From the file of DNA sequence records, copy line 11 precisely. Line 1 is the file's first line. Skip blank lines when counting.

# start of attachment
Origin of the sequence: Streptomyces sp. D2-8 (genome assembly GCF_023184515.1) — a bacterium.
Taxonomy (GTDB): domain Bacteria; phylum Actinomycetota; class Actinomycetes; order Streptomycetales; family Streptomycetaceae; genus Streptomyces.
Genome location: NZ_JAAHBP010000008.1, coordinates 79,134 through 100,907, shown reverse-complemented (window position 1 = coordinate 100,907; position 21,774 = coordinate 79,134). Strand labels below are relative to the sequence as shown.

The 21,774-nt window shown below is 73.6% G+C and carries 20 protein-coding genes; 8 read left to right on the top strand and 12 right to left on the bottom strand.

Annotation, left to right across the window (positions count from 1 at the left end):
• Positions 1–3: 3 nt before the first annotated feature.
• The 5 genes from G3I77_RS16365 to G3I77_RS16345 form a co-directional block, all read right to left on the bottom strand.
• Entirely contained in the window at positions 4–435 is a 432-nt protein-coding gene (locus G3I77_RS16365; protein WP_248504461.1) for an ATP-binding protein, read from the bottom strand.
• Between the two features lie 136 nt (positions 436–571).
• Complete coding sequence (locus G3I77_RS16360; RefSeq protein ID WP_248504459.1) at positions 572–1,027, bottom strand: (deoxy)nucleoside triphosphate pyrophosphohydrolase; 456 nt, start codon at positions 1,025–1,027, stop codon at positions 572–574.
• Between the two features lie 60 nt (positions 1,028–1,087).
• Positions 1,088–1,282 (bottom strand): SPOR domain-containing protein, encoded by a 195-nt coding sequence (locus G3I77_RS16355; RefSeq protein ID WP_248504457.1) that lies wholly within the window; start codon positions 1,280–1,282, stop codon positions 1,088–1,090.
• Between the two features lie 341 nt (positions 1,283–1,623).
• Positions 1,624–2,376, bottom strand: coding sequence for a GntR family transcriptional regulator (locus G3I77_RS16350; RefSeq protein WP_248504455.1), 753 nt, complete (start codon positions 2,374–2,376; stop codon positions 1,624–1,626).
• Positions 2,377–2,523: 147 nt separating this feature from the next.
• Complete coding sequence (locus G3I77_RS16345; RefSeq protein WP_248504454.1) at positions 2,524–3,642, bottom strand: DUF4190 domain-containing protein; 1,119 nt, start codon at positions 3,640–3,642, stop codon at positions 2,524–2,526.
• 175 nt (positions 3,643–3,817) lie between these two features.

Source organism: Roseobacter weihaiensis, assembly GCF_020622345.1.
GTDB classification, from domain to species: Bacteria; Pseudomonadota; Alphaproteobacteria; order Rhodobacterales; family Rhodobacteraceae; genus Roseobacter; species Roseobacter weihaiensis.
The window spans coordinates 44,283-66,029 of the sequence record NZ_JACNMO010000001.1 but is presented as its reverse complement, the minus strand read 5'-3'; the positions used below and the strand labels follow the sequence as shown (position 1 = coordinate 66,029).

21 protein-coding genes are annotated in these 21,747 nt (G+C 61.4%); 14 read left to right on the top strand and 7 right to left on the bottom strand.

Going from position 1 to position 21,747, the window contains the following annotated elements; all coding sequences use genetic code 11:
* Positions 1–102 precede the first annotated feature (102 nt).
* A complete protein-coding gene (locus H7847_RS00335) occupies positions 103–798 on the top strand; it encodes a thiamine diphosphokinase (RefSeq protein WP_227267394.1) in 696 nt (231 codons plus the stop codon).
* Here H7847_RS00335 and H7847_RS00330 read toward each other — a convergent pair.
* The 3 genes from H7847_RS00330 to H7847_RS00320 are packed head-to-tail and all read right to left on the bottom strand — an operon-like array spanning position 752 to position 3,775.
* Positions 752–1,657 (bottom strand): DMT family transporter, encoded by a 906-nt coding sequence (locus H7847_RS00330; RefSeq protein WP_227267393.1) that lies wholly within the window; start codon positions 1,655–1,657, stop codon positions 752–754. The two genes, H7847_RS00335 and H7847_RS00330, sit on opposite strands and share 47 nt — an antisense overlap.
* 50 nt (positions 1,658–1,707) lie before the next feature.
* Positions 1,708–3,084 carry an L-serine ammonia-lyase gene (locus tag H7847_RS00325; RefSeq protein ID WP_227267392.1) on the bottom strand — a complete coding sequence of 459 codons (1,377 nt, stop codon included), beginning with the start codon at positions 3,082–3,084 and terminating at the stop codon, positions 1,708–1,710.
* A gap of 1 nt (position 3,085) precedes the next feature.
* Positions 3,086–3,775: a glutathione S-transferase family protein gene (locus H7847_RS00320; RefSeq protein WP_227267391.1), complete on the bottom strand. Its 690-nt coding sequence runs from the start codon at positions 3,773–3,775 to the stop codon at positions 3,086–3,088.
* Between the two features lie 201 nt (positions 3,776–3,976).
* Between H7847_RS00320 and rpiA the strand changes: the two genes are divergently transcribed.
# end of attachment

• Between the two features lie 60 nt (positions 1,028–1,087).